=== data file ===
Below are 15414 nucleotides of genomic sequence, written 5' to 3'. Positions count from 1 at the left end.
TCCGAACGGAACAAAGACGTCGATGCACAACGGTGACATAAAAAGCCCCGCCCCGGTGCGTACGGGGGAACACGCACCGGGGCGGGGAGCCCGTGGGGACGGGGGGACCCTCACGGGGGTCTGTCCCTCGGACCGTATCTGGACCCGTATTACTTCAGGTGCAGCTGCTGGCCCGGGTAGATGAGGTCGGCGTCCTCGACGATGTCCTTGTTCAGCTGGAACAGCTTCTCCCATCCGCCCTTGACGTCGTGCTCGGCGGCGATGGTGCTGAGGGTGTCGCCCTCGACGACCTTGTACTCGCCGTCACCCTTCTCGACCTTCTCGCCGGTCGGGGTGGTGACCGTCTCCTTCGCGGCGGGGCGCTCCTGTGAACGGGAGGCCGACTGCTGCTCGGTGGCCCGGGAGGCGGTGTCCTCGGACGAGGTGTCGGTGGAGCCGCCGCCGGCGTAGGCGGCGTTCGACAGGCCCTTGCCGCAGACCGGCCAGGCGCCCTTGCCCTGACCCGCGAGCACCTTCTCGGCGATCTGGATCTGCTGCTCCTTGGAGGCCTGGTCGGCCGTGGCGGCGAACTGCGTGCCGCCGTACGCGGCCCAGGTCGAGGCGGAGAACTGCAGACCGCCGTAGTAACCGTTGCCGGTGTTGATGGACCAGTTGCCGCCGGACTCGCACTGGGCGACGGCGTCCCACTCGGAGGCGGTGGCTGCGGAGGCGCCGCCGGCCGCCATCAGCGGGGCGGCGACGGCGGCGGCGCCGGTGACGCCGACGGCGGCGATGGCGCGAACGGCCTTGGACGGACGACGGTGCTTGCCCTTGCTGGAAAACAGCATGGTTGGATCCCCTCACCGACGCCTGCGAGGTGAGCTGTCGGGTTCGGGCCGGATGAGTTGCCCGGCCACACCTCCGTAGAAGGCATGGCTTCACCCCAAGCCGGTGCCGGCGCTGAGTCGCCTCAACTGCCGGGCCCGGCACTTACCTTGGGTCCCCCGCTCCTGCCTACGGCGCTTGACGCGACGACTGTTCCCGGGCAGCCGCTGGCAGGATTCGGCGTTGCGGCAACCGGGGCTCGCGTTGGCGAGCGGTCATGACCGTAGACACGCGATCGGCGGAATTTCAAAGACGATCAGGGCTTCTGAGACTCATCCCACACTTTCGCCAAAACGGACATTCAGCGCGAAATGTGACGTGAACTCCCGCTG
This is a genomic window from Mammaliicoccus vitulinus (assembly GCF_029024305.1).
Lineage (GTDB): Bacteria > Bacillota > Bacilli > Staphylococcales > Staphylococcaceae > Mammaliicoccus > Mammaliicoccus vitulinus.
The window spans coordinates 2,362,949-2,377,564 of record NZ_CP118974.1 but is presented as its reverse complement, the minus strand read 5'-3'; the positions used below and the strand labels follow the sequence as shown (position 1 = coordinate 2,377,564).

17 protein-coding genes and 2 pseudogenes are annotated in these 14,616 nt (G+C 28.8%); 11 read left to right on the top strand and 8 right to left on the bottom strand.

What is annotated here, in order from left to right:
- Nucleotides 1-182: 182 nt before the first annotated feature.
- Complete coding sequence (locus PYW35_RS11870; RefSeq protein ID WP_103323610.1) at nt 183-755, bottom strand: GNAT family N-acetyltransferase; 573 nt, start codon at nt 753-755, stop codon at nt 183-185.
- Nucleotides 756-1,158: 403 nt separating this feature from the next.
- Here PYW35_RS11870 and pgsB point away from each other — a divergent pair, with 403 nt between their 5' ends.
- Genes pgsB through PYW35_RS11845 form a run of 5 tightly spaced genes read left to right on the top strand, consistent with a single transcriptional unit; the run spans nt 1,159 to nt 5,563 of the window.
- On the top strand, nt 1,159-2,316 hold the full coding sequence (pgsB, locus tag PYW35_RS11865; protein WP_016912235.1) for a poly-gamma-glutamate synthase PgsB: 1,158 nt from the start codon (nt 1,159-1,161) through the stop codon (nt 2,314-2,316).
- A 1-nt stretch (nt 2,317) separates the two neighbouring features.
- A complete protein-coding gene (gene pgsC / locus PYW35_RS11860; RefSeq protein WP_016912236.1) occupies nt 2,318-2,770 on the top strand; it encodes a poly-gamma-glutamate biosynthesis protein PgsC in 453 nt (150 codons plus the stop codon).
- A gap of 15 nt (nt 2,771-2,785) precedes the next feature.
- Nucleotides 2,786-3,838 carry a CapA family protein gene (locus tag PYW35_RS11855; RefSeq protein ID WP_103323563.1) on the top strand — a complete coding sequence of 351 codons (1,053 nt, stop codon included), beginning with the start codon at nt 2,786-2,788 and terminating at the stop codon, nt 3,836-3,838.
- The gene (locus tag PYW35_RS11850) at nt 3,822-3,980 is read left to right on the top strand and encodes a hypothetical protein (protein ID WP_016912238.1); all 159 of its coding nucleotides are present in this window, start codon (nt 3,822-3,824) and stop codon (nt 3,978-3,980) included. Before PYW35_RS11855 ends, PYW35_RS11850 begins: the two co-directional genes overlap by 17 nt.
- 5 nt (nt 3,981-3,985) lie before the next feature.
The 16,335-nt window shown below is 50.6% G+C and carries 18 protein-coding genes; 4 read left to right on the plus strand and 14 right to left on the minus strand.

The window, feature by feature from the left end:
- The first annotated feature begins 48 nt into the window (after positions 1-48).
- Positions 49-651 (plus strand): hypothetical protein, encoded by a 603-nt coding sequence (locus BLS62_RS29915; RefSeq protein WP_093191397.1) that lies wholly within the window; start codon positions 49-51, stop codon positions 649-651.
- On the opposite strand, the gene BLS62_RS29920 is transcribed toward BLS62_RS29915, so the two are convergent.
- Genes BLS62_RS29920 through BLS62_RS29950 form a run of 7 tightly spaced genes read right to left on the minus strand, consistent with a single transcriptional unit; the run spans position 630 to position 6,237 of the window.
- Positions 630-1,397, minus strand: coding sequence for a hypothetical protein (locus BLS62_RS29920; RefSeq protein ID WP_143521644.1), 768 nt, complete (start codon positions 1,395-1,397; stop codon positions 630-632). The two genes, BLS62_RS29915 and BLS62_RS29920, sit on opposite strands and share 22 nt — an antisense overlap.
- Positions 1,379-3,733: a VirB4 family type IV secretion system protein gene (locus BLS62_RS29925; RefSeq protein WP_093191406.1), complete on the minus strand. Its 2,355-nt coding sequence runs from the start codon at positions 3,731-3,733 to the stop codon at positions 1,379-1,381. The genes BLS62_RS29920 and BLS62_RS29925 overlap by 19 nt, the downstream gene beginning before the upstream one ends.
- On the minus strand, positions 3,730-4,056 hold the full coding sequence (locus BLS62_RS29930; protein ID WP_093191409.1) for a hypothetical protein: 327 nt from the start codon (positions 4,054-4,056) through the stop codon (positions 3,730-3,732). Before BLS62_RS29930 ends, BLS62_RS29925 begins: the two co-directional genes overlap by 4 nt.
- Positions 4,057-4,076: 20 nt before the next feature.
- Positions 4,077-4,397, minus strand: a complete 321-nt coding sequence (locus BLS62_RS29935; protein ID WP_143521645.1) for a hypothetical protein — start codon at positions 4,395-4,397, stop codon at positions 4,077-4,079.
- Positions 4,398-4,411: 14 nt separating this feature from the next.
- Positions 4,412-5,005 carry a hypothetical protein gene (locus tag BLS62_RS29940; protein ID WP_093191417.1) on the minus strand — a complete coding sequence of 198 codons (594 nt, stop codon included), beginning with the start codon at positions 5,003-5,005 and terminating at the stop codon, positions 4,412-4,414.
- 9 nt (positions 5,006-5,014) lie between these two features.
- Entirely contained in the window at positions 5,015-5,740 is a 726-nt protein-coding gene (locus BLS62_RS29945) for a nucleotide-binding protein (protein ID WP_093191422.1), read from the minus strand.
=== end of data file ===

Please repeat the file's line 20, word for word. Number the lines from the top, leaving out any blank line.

The 16,335-nt window shown below is 50.6% G+C and carries 18 protein-coding genes; 4 read left to right on the plus strand and 14 right to left on the minus strand.